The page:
Cuzco is as captivating as the travel books claim. Once the ancient capital of the Incas, the city retains several Incan structures, built with irregular blocks of stones that fit so tightly together one is urged to trace the thin lines where they conjoin. Earthquakes are frequent in the Andes, and when they occur in Cuzco, it is a known fact that the buildings which still possess Inca walls miraculously stand firm while the more modern structures collapse. Upon his discovery of the marvelous city, Francisco Pizarro is known to have written to the king about how remarkable Cusco’s architecture was. Today more than 300,000 people live in the city, which is now officially spelled Cusco, not Cuzco—though both are commonly used.
What was most remarkable to me about the city, however, was the food. Back in Quito the basic cuisine consisted of either ceviche or huge plates of rice with bits of meat and vegetables tossed in. Here in Cuzco the Europeans had left their mark, with meatier dishes and bakeries that sold scrumptious tarts, croissants, and pies topped with tasty whipped cream. Diane and I happily dined at a corner restaurant after our afternoon snooze, and then decided to look up the elusive Miguel Angel.
The first place we checked was the hotel address that Winnie had given to me, which was near the centro. The attendant at the desk stared at us for a short moment, repeating Miguel Angel’s name, until suddenly his eyes lit up.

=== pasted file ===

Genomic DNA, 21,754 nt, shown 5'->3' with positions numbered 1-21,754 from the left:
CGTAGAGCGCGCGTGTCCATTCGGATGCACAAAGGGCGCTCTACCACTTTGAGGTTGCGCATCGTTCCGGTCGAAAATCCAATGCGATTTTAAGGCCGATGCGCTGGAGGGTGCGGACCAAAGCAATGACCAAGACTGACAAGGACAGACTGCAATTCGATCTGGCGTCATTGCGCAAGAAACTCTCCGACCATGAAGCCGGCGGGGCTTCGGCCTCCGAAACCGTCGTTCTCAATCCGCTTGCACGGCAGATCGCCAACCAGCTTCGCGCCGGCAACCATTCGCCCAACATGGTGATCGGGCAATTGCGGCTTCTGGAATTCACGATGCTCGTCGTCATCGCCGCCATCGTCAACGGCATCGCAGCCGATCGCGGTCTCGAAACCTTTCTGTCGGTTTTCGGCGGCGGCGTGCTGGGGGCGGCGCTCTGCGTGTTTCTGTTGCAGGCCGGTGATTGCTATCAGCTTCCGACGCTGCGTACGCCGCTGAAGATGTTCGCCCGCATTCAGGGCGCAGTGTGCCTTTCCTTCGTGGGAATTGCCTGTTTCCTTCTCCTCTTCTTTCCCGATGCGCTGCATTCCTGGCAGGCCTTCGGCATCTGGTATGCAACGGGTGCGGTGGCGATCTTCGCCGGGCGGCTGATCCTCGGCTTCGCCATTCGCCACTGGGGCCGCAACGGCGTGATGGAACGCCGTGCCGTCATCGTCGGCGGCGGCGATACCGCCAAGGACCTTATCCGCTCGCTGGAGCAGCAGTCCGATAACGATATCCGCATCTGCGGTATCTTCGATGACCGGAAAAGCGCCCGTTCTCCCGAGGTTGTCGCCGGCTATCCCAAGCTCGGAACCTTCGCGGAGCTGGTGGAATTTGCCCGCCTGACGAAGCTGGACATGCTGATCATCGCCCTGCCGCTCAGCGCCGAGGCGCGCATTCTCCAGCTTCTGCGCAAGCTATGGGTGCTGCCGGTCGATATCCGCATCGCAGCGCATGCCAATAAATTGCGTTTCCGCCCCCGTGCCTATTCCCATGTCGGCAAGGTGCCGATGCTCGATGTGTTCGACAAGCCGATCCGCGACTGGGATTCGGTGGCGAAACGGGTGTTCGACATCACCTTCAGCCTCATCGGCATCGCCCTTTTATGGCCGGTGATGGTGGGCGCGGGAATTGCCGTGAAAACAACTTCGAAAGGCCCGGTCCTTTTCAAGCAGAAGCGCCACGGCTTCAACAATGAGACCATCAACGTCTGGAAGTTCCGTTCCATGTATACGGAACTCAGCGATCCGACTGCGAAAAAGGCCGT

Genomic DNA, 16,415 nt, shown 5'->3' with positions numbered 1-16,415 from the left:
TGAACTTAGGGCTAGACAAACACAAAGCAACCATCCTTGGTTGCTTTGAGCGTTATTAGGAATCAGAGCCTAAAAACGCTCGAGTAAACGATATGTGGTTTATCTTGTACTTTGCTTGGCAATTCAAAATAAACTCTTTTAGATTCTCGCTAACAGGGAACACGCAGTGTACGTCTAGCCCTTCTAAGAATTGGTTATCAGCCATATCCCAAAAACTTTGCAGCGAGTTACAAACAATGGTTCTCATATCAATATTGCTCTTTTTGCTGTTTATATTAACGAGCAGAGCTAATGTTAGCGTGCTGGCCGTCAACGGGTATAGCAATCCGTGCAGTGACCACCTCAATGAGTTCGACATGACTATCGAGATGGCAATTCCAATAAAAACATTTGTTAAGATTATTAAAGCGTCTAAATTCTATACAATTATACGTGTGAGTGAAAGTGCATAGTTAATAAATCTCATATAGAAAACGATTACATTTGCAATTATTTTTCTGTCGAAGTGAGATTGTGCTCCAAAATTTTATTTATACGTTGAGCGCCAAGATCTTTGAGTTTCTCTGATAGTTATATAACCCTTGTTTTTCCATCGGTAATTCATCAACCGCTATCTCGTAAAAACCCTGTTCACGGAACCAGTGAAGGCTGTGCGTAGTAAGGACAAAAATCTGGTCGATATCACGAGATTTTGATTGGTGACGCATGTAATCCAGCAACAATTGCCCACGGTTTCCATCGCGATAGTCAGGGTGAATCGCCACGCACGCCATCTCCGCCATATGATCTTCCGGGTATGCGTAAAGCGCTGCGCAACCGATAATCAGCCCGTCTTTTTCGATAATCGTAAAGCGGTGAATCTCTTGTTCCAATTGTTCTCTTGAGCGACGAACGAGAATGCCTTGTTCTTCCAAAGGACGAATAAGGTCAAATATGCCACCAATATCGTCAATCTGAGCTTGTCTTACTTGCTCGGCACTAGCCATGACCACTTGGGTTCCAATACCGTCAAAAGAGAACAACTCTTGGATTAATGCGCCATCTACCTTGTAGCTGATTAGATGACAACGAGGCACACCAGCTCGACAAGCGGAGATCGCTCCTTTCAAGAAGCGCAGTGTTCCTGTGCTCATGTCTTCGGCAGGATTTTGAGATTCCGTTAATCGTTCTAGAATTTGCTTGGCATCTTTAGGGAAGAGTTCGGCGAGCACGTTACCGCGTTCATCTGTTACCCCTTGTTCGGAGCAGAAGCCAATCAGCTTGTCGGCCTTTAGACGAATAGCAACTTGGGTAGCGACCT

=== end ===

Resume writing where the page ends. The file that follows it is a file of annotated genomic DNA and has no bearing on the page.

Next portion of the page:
“Ahora entiendo. Miguel Angel es Guajiro! Este chavo no ha estado aquí desde hace meses. Si quieren ustedes encontrar Guajiro, pues, deben irse al zocalo. A lo mejor esta alli, tocando su churango.” The man began to chortle bizarrely.
“What did he say?” asked Diane, who didn’t understand much Spanish.
“Well, he said that Miguel Angel hadn’t been here for months, and that he goes by this Quechua name, Guajiro, which means the wind.” I began to giggle myself, reflecting on how we were trying to catch the wind in Cuzco. “And then he told us to go the zocalo, because that is where Miguel hangs out, playing his churango.”
“What’s a churango?”
“It’s a small stringed instrument, like a tenor guitar, only the back is an armadillo shell.”